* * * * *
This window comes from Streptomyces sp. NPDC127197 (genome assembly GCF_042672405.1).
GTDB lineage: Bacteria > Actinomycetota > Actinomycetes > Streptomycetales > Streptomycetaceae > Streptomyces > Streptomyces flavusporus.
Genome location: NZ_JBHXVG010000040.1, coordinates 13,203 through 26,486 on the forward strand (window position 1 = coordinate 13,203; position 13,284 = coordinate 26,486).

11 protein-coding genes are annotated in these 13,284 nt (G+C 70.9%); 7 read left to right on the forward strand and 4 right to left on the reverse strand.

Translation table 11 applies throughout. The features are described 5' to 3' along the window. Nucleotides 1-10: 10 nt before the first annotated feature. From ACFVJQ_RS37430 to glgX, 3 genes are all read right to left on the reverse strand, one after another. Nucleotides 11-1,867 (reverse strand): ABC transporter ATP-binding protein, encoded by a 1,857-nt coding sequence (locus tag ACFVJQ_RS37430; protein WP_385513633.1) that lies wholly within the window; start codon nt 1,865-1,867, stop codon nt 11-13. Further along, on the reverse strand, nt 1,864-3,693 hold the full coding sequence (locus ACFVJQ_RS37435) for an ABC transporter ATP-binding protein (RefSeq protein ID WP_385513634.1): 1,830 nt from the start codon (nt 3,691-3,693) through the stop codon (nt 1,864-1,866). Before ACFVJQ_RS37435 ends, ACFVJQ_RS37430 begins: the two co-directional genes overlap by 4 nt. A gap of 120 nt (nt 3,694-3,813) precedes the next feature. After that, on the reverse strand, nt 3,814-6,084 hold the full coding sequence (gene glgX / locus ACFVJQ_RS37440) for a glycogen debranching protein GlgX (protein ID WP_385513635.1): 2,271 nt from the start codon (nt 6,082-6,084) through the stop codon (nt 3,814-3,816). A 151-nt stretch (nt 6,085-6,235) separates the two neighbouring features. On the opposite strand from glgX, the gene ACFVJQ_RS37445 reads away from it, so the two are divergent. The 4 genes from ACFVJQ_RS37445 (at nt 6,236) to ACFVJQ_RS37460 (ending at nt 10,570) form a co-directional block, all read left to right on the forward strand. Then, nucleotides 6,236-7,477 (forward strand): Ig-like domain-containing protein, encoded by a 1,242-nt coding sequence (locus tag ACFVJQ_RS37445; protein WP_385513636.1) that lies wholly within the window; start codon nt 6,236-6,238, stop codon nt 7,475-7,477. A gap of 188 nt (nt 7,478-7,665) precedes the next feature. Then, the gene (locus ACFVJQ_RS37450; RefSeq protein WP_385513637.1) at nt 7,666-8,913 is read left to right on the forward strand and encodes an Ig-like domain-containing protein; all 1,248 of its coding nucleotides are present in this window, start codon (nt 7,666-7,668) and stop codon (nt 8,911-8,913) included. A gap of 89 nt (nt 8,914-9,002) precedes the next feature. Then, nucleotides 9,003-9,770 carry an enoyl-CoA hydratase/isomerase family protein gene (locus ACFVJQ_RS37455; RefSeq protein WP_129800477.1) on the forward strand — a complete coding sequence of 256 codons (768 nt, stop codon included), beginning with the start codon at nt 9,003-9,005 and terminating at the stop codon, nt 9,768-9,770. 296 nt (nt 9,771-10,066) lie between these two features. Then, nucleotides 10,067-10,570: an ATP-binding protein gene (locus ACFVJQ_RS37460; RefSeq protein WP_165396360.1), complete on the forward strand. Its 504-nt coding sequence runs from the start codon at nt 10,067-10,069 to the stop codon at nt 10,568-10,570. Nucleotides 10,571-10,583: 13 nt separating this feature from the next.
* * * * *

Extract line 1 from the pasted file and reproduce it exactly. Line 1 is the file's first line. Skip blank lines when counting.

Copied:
This window comes from Streptomyces sp. NPDC127197 (genome assembly GCF_042672405.1).